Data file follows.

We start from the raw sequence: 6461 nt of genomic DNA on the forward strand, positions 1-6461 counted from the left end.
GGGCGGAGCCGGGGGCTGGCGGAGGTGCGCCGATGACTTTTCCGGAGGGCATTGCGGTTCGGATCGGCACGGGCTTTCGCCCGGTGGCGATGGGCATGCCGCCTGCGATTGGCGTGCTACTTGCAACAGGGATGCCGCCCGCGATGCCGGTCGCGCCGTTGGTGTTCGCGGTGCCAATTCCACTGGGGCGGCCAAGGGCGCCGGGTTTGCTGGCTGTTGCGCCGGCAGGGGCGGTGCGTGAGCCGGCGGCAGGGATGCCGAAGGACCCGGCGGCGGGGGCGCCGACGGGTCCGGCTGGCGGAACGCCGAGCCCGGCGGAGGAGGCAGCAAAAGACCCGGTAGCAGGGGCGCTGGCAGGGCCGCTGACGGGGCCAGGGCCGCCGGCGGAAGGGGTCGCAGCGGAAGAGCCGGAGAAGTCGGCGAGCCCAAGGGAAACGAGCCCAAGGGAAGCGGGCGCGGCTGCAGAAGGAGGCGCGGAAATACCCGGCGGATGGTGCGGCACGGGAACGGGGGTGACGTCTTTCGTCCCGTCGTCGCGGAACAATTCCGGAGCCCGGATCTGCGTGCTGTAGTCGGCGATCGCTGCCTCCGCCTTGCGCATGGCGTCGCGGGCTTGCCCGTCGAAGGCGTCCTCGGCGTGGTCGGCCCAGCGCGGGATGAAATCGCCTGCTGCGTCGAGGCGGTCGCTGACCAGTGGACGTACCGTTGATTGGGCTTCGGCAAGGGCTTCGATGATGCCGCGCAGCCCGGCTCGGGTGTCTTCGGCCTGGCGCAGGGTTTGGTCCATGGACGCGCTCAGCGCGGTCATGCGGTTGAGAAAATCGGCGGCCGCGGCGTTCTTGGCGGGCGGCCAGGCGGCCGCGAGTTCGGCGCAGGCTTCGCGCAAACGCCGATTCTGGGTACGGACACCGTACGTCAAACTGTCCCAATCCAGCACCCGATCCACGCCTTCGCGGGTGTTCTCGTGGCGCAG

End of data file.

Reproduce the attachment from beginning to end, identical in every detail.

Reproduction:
We start from the raw sequence: 6461 nt of genomic DNA on the forward strand, positions 1-6461 counted from the left end.
GGGCGGAGCCGGGGGCTGGCGGAGGTGCGCCGATGACTTTTCCGGAGGGCATTGCGGTTCGGATCGGCACGGGCTTTCGCCCGGTGGCGATGGGCATGCCGCCTGCGATTGGCGTGCTACTTGCAACAGGGATGCCGCCCGCGATGCCGGTCGCGCCGTTGGTGTTCGCGGTGCCAATTCCACTGGGGCGGCCAAGGGCGCCGGGTTTGCTGGCTGTTGCGCCGGCAGGGGCGGTGCGTGAGCCGGCGGCAGGGATGCCGAAGGACCCGGCGGCGGGGGCGCCGACGGGTCCGGCTGGCGGAACGCCGAGCCCGGCGGAGGAGGCAGCAAAAGACCCGGTAGCAGGGGCGCTGGCAGGGCCGCTGACGGGGCCAGGGCCGCCGGCGGAAGGGGTCGCAGCGGAAGAGCCGGAGAAGTCGGCGAGCCCAAGGGAAACGAGCCCAAGGGAAGCGGGCGCGGCTGCAGAAGGAGGCGCGGAAATACCCGGCGGATGGTGCGGCACGGGAACGGGGGTGACGTCTTTCGTCCCGTCGTCGCGGAACAATTCCGGAGCCCGGATCTGCGTGCTGTAGTCGGCGATCGCTGCCTCCGCCTTGCGCATGGCGTCGCGGGCTTGCCCGTCGAAGGCGTCCTCGGCGTGGTCGGCCCAGCGCGGGATGAAATCGCCTGCTGCGTCGAGGCGGTCGCTGACCAGTGGACGTACCGTTGATTGGGCTTCGGCAAGGGCTTCGATGATGCCGCGCAGCCCGGCTCGGGTGTCTTCGGCCTGGCGCAGGGTTTGGTCCATGGACGCGCTCAGCGCGGTCATGCGGTTGAGAAAATCGGCGGCCGCGGCGTTCTTGGCGGGCGGCCAGGCGGCCGCGAGTTCGGCGCAGGCTTCGCGCAAACGCCGATTCTGGGTACGGACACCGTACGTCAAACTGTCCCAATCCAGCACCCGATCCACGCCTTCGCGGGTGTTCTCGTGGCGCAG